Slashpack: An integrated tool for collecting, processing,
indexing, clustering and classifying hypertextual collections.
Slashpack (which is short for Semi-large scale hypertext package) is
meant to be an integrated, all-in-one, one-stop-shopping tool for the
collection, storage, analysis and retrieval of collections of
hypertext documents. The goal is to make this toolkit as general,
extensible and flexible as possible, so as to allow it to be used for
a variety of tasks. The tool will consist of six basic components: a
collector, a processor, a storage and indexing system, a clustering
engine, a suite of classifiers, and visualization component. Each of
these pieces will be described in further detail below.
The tool will initially be written in Python to take advantage of
Python's built-in libraries and facility for rapid application
development. As we enter the optimization and performance analysis
phase, portions of the tool may need to be rewritten in C/C++ and
linked in using SWIG.
There are a number of other projects (some open-source, some not) that
provide some of this functionality. We should strive not to ignore
them, but to learn from both their successes and their failures. These
Given all of these other toolkits, why build another?
First off, because we can, and it will be an interesting and
- Heretrix, an
open-source web crawler written in Java.
Mercator A crawler built by Compaq, now sold commercially by
- Lucene, A
java-based engine for indexing and retrieval of documents.
- Harvest Harvest is
an open-source system that can collect and index hypertext documents.
- Lemur is a toolkit
for performing language modeling, summarization, classification and
clustering on a corpus of documents, written in C/C++.
- Weka is a
Java-based toolkit for machine learning, data mining, clustering and
- There are many others as well ...
More importantly, Slashpack is intended to serve not just as a
research tool in its own right, but also as a foundation or specific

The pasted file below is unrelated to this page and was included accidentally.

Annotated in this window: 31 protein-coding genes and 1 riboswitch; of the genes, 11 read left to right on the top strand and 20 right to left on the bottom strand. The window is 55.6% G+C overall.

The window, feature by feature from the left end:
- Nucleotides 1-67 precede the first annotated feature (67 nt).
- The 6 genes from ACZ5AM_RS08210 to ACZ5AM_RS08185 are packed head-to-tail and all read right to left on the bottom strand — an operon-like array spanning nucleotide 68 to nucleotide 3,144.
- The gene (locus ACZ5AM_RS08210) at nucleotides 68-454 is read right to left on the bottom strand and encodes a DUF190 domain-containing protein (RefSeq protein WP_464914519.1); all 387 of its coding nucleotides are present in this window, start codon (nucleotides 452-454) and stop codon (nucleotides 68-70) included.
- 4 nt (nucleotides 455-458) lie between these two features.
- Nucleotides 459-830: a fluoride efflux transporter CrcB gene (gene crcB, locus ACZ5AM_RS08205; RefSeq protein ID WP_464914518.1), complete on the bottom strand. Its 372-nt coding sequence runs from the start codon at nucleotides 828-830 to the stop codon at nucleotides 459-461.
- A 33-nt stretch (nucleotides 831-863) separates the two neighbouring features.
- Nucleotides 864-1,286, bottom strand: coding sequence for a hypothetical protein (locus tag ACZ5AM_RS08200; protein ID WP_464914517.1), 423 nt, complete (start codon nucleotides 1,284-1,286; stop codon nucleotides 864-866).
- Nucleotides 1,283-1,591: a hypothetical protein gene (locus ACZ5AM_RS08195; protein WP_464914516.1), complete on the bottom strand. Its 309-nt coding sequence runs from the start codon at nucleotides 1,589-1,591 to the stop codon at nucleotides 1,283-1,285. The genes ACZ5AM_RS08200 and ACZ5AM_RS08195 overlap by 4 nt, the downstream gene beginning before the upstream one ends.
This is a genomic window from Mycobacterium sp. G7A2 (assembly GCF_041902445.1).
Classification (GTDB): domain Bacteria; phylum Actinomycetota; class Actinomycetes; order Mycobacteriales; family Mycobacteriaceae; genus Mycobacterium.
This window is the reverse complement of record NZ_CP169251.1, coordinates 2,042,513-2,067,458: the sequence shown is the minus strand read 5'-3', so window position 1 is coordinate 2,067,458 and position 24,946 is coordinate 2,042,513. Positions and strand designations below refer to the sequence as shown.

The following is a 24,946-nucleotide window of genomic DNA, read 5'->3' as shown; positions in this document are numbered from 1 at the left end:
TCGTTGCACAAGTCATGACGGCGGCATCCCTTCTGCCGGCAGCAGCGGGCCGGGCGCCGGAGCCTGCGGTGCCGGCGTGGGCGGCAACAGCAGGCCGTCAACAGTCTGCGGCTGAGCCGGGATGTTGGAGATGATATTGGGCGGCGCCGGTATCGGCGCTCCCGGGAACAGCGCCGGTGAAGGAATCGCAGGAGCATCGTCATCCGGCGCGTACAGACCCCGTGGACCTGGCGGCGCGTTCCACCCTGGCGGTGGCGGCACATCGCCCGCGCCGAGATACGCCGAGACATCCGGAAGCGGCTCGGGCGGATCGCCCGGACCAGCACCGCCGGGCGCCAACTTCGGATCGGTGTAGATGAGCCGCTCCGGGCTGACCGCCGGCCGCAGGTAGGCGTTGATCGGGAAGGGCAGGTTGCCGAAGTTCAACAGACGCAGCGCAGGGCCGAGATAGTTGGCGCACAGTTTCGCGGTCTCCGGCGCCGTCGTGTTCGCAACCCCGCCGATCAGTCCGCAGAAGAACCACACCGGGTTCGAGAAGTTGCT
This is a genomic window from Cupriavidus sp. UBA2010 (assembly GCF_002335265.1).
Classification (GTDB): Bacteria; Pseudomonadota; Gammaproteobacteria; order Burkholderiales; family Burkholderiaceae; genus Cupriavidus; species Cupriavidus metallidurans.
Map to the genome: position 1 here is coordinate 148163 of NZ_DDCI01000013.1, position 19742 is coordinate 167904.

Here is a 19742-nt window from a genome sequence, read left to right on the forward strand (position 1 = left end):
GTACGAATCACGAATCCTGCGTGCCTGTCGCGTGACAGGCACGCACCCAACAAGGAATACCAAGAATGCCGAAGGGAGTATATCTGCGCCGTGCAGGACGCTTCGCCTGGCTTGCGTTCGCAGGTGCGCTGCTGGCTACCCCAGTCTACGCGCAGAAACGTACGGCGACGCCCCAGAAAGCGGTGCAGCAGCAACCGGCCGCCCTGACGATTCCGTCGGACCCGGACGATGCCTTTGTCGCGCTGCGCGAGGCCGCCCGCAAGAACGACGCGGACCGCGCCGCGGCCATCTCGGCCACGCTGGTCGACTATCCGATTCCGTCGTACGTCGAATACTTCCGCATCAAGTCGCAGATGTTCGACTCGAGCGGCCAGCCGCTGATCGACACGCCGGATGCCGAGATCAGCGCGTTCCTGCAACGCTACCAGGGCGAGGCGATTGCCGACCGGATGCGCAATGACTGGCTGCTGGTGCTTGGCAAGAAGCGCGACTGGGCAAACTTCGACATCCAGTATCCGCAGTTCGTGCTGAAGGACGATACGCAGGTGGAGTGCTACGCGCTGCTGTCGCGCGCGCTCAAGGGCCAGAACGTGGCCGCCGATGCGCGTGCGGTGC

applications we're interested in. This means that it will be very
helpful for us to have direct control over the contents and
functionality of Slashpack.
Currently, there are two potential projects that plan to use
Slashpack. they are:
- Analysis of the effectiveness of tags and auto-tagging mechanisms
in blogs and social bookmarking systems. This is thesis work currently
being undertaken by Nancy
- Peer-to-peer personal information sharing. Slashpack will also be
used to develop a peer-to-peer tool sharing personal webs,
matchmaking, and community formation. This will serve as a
next-generation version of the personal web ideas originally developed
in Webtop, with Slashpack
providing the infrastructure needed for user and community modeling.
We would like for Slashback to be a real-world, ongoing project that
can both be of service to the research community and also serve as a
source of student projects. Consequently, all components should be
developed with the following software engineering principles in mind:
- Ease of use
This section will discuss each of the components of Slashpack in more
detail, flesh out some of the functionality that's required, and
provide links to related reading. As the project is in its early
stages, this is not meant to be comprehensive or exhaustive, but to
give a flavor of what each component should provide.
The collector will take as input a description of a set of documents